Kankakee County Mentors Provide Opportunities for Local Children
If one thing can be said about the citizens of Kankakee County, it’s that they care deeply for children. Several Kankakee residents have turned their compassion for youth into unusual opportunities to help kids learn and succeed.
Kankakee County Soldiers
Members of the Kankakee County Soldiers, a professional basketball team, touch the lives of Kankakee County students every week by doing programs in local schools on everything from reading and developing life skills to anti-bullying. The Soldiers have been mentoring elementary and junior high students for six years, ever since team owner Barry Bradford made youth one of the team’s top priorities.
“I grew up in inner-city Chicago, and I was one of the few who made it out and got to play professional basketball and see the world,” Bradford says. “A lot of people were there for me and stuck their necks out for me. In 2001, when Michael Jordan came back to the NBA, I had some discussions with him that made me realize the impact a person can have on someone else’s life.”
Early in his basketball career, Bradford noticed that kids he mentored would come watch his games.
“They didn’t come because I was the best player – they came because I had gone to their schools and spent time with them,” he says. “Now I want my players to have a positive influence on young people, because they are the future of our society.”
The Soldiers have worked with more than 7,000 students, and Bradford says some experiences have brought them to tears.
“When we do an anti-bullying assembly, we break the ice by giving kids raffle tickets and calling them out randomly to try to shoot three hoops in a row to win a prize,” he says. “At one school, there was a kid named Henry who had been bullied for years. We randomly drew his number, and he came down to the court and made the first shot. All the kids started chanting his name.”
Henry then made the second shot – and the third.
“I told him no student had ever made three in a row, and the kids started going crazy. He became hero for the day,” Bradford says. “Teachers on the sidelines were crying, and we all teared up on the bus afterward. We talk to the kids about treating each other with respect, because you never know who will grow up to be what.”
Band Director Jerry Luzeniecki
Another Kankakee County mentor is Jerry Luzeniecki, who has enriched thousands of students’ lives by bringing music into their worlds. Luzeniecki has been a band director since 1979, directing bands in Downers Grove, Momence and the Bourbonnais Elementary School District, where he has been employed since 1994. He directs the seventh- and eighth-grade bands at the Upper Grade Center and the Jazz Band, and teaches fourth-grade music at Shabbona Elementary School.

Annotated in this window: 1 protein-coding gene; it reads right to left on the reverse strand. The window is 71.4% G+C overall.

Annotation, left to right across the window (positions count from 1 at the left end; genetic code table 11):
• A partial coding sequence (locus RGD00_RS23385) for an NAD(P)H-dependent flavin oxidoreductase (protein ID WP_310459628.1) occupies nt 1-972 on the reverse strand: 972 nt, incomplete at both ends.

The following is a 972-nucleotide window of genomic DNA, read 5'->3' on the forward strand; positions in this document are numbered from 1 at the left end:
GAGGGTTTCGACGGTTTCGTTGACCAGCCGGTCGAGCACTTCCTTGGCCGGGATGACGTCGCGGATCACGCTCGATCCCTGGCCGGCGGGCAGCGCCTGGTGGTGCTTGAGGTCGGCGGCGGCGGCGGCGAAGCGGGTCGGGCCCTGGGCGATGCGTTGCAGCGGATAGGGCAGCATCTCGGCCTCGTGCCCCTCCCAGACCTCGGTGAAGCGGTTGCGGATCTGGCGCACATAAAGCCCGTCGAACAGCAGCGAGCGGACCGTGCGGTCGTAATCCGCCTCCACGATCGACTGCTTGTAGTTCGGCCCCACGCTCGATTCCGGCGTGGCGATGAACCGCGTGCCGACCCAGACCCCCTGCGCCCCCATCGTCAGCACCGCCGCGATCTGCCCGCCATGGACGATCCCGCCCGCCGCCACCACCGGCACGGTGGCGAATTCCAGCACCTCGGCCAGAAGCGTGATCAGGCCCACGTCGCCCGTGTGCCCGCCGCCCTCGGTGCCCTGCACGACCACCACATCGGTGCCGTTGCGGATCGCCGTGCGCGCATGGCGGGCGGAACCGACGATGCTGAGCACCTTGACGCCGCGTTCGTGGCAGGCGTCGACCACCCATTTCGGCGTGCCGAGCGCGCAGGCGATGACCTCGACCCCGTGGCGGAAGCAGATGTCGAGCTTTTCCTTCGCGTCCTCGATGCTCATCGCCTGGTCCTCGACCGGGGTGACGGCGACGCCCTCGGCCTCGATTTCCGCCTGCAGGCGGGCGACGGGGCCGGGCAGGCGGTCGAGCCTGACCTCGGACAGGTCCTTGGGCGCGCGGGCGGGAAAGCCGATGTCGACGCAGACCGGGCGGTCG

“Some of the most important lessons learned in the band room have nothing to do with music,” Luzeniecki says. “Bands help students develop fine motor skills, hand-eye coordination, self-discipline, citizenship and teamwork skills. My students have to follow multiple-step, sequential instructions. Rhythm counting is related to fractions. Music also offers the opportunity to learn to handle frustration and develop perseverance.”
Luzeniecki jokingly refers to himself as a “proud band geek” who has developed lifelong friendships through music. He and his wife have lived in Bradley for 30 years.
“As a band director, I’ve met students who have grown up to be soldiers, doctors, educators, pilots, police officers, firefighters and musicians, as well as great moms and dads,” Luzeniecki says. “Their parents give of their time and offer kind words of encouragement. And the band directors in the Kankakee area are an extended family. We call on each other when there’s a need. It just doesn’t get much better than that.”
Tyjuan Hagler Foundation Football Camp
Kankakee native and NFL player Tyjuan Hagler of the Indianapolis Colts is also dedicated to helping kids succeed. In 2007, Hagler started the annual Tyjuan Hagler Foundation Football Camp to help give kids ages 6 to 18 the tools they need to become better athletes – and better people.
“All my favorite memories are of my childhood in Kankakee playing backyard football,” Hagler says. “I started the camp because when I was a kid, I wished there was someone to mentor me. Now I have the opportunity to give back to the community I loved growing up in.”
The one-day camp happens the first Saturday in June and is free of charge. It includes sessions on the fundamentals of football, character building and safety skills, and awards and autographs with Hagler and other NFL players.
“We work on proper techniques, but the main thing is for the kids to have fun. We tell them even if they don’t make it as a professional athlete, they should stay in school and get a good education,” Hagler says.
McDonald’s provides free lunch for participants, and some years the kids get free sports physicals.
“The community helps out so much. It feels good to help the kids, and the best part is seeing the smiles on their faces,” Hagler says. “These kids are gonna be our future. And everybody wants our future in good hands.”